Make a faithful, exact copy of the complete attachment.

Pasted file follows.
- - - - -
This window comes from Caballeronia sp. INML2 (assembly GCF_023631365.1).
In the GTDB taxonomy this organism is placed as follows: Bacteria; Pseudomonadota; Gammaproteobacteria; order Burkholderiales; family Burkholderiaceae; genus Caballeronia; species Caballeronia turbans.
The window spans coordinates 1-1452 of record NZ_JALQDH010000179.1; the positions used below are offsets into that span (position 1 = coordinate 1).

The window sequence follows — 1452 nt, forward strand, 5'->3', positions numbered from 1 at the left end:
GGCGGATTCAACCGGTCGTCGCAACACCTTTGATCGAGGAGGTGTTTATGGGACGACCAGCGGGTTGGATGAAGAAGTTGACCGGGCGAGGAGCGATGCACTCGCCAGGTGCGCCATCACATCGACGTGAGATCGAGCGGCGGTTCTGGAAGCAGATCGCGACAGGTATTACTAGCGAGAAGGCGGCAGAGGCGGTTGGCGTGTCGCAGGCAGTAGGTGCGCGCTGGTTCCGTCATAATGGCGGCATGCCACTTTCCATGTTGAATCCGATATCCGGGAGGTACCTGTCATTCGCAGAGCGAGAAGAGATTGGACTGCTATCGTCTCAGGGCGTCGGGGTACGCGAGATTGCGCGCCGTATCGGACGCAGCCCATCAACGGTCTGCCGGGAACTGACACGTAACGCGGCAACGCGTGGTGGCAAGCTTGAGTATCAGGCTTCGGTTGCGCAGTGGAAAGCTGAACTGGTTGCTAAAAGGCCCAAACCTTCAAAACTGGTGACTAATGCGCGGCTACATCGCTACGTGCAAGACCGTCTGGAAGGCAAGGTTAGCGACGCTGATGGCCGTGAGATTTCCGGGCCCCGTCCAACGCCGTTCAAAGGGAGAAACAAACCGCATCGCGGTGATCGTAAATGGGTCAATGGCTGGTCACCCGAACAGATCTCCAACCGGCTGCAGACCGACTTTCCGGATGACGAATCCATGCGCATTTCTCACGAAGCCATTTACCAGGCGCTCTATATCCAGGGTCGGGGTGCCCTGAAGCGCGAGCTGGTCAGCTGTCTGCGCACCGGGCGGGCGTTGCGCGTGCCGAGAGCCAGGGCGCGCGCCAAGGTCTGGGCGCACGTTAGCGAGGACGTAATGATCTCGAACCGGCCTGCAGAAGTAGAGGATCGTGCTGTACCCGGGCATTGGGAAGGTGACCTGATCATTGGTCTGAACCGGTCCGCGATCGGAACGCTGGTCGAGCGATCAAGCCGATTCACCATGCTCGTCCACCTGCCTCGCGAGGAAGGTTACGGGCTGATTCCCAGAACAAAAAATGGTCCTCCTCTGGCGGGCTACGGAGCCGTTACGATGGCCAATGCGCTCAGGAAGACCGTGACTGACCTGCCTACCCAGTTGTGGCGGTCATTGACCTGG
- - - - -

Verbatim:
This window comes from Caballeronia sp. INML2 (assembly GCF_023631365.1).
In the GTDB taxonomy this organism is placed as follows: Bacteria; Pseudomonadota; Gammaproteobacteria; order Burkholderiales; family Burkholderiaceae; genus Caballeronia; species Caballeronia turbans.
The window spans coordinates 1-1452 of record NZ_JALQDH010000179.1; the positions used below are offsets into that span (position 1 = coordinate 1).

The window sequence follows — 1452 nt, forward strand, 5'->3', positions numbered from 1 at the left end:
GGCGGATTCAACCGGTCGTCGCAACACCTTTGATCGAGGAGGTGTTTATGGGACGACCAGCGGGTTGGATGAAGAAGTTGACCGGGCGAGGAGCGATGCACTCGCCAGGTGCGCCATCACATCGACGTGAGATCGAGCGGCGGTTCTGGAAGCAGATCGCGACAGGTATTACTAGCGAGAAGGCGGCAGAGGCGGTTGGCGTGTCGCAGGCAGTAGGTGCGCGCTGGTTCCGTCATAATGGCGGCATGCCACTTTCCATGTTGAATCCGATATCCGGGAGGTACCTGTCATTCGCAGAGCGAGAAGAGATTGGACTGCTATCGTCTCAGGGCGTCGGGGTACGCGAGATTGCGCGCCGTATCGGACGCAGCCCATCAACGGTCTGCCGGGAACTGACACGTAACGCGGCAACGCGTGGTGGCAAGCTTGAGTATCAGGCTTCGGTTGCGCAGTGGAAAGCTGAACTGGTTGCTAAAAGGCCCAAACCTTCAAAACTGGTGACTAATGCGCGGCTACATCGCTACGTGCAAGACCGTCTGGAAGGCAAGGTTAGCGACGCTGATGGCCGTGAGATTTCCGGGCCCCGTCCAACGCCGTTCAAAGGGAGAAACAAACCGCATCGCGGTGATCGTAAATGGGTCAATGGCTGGTCACCCGAACAGATCTCCAACCGGCTGCAGACCGACTTTCCGGATGACGAATCCATGCGCATTTCTCACGAAGCCATTTACCAGGCGCTCTATATCCAGGGTCGGGGTGCCCTGAAGCGCGAGCTGGTCAGCTGTCTGCGCACCGGGCGGGCGTTGCGCGTGCCGAGAGCCAGGGCGCGCGCCAAGGTCTGGGCGCACGTTAGCGAGGACGTAATGATCTCGAACCGGCCTGCAGAAGTAGAGGATCGTGCTGTACCCGGGCATTGGGAAGGTGACCTGATCATTGGTCTGAACCGGTCCGCGATCGGAACGCTGGTCGAGCGATCAAGCCGATTCACCATGCTCGTCCACCTGCCTCGCGAGGAAGGTTACGGGCTGATTCCCAGAACAAAAAATGGTCCTCCTCTGGCGGGCTACGGAGCCGTTACGATGGCCAATGCGCTCAGGAAGACCGTGACTGACCTGCCTACCCAGTTGTGGCGGTCATTGACCTGG